Why Sugar Behaves Like a Drug in Your Body

By on 29 July 2015 (No comments - click here to comment)

Those wonderfully sweet foods that most people love may be more dangerous than you think. In fact, some are saying that they might be as addictive as cocaine or heroin. At first this idea may seem a bit farfetched, but when you look at how sugar affects the body, you might change your mind.

When you eat sugar

Once you eat sugar, it does not take long for the brain’s pleasure centres to be activated. Your brain gets a rush of “feel good” hormone called dopamine (and the same thing happens with recreational drugs). This brings about euphoria or a feeling of well-being.

Sugary foods contain a large amount of glucose that hits your bloodstream all at once like a rush. In response, the pancreas must produce a lot of insulin to make glucose usable by the liver. Whatever goes up must come down, and after blood sugar levels spike, they bottom out. This can make you hungry again even though your stomach is not empty. It’s also said by some medics to contribute to a depressed mood.

Too much sugar puts a strain on the liver and pancreas. Over time, both the liver and pancreas may stop working properly. That is why the incidence of Type 2 diabetes and liver disease has increased greatly around the world among people that regularly consume large amounts of sugar. In other words, excessive sugar consumption is playing a big role in the obesity epidemic

Sugar is produced like drugs

Sugar in most foods and beverages today is highly concentrated. In fact, it is taken from sugar cane, sugar beets, or another popular source, high fructose corn syrup. To make sugar, plant material is broken down and refined to produce a concentrated substance. This is similar to opium poppies or coca leaves that are processed for heroin or cocaine.

Sugar withdrawal

Going without sugar can cause withdrawal, even though many people know that quitting sugar is what they need to do. You may feel grouchy and out of sorts and have terrible cravings for sweets. In fact, the cravings can be so intense that you give in to them. You want to quit sugar but you cannot, and even though you try very hard, you end up going back to sugar because you need it in order to feel normal. Does this not remind you of everything we see, read and know about drug and substance abuse?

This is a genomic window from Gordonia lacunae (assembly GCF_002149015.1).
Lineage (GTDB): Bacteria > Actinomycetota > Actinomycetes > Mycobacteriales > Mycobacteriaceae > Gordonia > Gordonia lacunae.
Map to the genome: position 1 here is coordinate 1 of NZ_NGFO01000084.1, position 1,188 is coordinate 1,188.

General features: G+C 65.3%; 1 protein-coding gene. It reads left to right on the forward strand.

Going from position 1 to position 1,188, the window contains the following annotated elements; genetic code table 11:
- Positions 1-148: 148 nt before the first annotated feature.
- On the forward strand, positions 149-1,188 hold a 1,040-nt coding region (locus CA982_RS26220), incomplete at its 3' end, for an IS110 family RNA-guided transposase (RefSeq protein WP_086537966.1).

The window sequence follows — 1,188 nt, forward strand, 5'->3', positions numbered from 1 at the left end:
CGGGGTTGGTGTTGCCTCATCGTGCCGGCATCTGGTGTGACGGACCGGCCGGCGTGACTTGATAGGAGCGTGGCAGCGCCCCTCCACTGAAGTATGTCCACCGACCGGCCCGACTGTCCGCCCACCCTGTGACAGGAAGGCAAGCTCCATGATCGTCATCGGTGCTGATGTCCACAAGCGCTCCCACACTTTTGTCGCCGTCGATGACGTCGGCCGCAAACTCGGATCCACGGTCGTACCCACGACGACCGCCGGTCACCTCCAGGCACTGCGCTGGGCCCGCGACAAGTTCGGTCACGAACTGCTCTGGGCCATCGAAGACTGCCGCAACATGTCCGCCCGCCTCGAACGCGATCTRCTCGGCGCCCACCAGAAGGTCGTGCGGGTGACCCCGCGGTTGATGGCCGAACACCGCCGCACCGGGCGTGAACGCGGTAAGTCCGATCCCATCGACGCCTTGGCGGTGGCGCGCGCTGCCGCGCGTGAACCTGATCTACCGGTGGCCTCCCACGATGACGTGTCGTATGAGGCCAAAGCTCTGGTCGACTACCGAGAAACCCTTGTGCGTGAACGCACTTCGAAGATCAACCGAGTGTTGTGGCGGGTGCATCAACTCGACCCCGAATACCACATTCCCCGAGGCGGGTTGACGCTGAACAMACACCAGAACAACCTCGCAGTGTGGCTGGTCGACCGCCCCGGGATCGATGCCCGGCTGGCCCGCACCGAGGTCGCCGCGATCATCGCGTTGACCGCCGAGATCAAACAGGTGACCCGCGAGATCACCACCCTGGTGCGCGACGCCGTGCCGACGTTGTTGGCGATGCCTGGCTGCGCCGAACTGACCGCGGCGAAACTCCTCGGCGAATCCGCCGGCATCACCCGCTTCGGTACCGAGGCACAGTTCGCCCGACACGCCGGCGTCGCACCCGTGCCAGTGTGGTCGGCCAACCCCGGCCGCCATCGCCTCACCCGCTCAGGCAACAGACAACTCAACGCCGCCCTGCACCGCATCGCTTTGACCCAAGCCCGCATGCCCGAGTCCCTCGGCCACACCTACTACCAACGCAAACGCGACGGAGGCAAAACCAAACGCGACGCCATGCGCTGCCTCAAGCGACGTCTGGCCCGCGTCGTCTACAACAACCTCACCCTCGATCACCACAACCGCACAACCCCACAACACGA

Do you still think sugar is not addictive? Think about this:

As you celebrate your birthday you might enjoy ice cream and a beautiful sweet birthday cake. You get together with family and friends, and have a good time while consuming something that makes you feel good.

As you eat sweet treats you feel good, but after consuming them you may regret it. Then, you eat something sweet again and feel better, only to descend into remorse again, and the cycle repeats itself over and over. Isn’t that essentially what drug addicts and alcoholics go through, that same cycle?

So, how do you get off sugar for good without tearing your hair out in the process? By using a 100% natural sugar alternative like xylitol. Xylitol can be found naturally in many fruit and vegetable fibres and is frequently an extract taken from birch trees like maple syrup. It has a long and well documented usage in the Soviet Union, Germany and China.

With Australia’s leading #1 brand, Perfect Sweet™ xylitol, you can have wonderfully sweet things and not have to suffer all the effects that sugar has on your body.

© 2014 SweetLife Australia Pty Ltd


Sign-up to Receive Sugar Free

Recipes - News - Life